Fiber does more than merely help with digestion. It's an important nutrient that in many ways helps our bodies.

Fiber is also important for heart health, as well as helping food make its way through our digestive tract; it stabilizes blood sugar levels, supports a healthy gut microbiome, and reduces our risk for colon cancer and some chronic diseases.

If you're like most people wondering how you're going to double your fiber intake, you'll find it's not that hard actually.

Make it a part of your breakfast

It is the main meal of the day, right? So why not make it a nutritious fiber-filled breakfast. Oatmeal is one of the easiest ways of consuming fiber. Oats themselves are packed with soluble fiber but throw in some berries, chia seeds, nuts, or flaxseeds, and you just stepped it up.

Other ways to add fiber to your breakfast include adding a variety of chopped vegetables to scrambled eggs or breakfast burrito, toping some whole-wheat toast with avocado, or pouring a bowl of high-fiber cereal like granola or wheat bran.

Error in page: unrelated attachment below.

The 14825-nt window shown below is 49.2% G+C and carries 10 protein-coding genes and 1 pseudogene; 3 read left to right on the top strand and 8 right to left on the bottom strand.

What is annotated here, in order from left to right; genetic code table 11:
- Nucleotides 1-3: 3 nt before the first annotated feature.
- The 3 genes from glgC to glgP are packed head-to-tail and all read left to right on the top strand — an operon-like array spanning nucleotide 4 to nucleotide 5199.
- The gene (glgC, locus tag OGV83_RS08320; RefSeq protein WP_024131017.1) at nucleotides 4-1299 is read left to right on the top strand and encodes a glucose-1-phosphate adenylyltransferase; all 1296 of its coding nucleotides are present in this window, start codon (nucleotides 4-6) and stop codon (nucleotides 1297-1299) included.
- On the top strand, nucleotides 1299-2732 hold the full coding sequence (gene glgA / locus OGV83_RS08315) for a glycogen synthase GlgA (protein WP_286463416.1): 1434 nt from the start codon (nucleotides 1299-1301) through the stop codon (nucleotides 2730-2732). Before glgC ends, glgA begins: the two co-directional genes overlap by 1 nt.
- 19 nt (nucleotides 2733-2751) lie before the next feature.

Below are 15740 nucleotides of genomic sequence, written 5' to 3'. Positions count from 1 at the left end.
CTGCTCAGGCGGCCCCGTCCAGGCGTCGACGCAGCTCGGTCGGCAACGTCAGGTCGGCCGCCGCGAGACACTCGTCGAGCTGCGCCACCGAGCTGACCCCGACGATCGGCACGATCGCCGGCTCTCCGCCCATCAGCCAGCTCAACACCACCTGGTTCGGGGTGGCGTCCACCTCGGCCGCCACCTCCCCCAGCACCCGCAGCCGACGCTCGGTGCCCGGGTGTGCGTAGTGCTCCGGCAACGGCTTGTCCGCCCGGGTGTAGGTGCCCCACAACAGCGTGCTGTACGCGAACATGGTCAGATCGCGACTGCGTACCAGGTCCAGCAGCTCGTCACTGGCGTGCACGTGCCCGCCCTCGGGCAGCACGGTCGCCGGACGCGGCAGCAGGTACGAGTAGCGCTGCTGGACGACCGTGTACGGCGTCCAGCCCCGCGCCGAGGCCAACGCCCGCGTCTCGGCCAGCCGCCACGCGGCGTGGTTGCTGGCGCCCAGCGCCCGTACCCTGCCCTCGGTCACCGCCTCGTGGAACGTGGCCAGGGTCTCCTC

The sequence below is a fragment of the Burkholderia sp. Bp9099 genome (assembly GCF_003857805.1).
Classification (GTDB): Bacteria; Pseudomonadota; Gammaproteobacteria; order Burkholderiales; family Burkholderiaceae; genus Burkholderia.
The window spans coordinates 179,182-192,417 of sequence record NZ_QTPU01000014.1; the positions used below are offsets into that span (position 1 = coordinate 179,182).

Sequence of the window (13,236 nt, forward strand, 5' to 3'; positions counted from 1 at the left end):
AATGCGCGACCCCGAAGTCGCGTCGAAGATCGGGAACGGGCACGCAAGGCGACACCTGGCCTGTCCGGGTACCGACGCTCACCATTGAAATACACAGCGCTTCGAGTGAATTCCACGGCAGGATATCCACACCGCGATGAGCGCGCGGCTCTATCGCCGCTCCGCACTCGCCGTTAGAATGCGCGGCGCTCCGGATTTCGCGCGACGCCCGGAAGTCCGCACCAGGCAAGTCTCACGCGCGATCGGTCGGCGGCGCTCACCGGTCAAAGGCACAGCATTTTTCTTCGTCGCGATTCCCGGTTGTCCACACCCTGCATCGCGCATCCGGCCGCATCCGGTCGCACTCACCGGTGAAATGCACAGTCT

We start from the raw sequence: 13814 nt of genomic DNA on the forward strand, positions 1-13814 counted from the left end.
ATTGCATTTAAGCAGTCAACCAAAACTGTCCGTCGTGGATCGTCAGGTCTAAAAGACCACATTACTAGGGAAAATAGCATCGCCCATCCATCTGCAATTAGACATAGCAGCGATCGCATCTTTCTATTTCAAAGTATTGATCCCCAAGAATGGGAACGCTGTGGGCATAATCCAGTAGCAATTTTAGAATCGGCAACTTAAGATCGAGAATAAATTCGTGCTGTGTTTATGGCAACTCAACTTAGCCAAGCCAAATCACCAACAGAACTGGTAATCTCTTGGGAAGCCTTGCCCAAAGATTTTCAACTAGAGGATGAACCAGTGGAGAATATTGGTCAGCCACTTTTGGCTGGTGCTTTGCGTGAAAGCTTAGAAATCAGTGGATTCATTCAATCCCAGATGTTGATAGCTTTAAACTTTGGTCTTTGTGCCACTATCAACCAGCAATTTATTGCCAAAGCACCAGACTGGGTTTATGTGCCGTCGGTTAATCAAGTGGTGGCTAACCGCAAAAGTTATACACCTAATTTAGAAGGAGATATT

Avoid fruit juices, eat fruit instead

Usually, fruit juice removes the plant fiber leaving you with little, if any, fiber in your fruit juice. Juice often contains much more sugar (though naturally occurring sugar) than you can usually find in an entire fruit. This is because producing 1 cup of juice needs a lot more fruit compared to consuming 1 cup of whole fruit. It takes about four medium oranges, for example, to produce 8 ounces of orange juice.

You wouldn't usually sit down and eat four whole oranges in one sitting, but a glass of orange juice in one sitting could certainly be slurped. Choose the whole fruit over fruit juice when you can to get the most nutritious bang to your buck.

Snack on fiber

Instead of getting a bag of potato chips, get some sliced vegetables and dip them into some hummus. Both the veggie sticks and the hummus have dietary fiber to keep you feeling satisfied before your next meal. Other high fiber snacks include energy bites, trail mix, popcorn, fresh fruit, and whole-grain crackers.

Bring it to your smoothies

Enjoy a smoothie full of fiber without even noticing it. It may sound odd, but in a smoothie, vegetables such as pumpkin, sweet potatoes, carrots, cauliflower, and leafy greens work well with fruit and yogurt.

If you're not too big on adding all the vegetables to your smoothie yet, for a boost of fiber, you might mix in nuts, avocado, chia seeds, bananas, and rolled oats.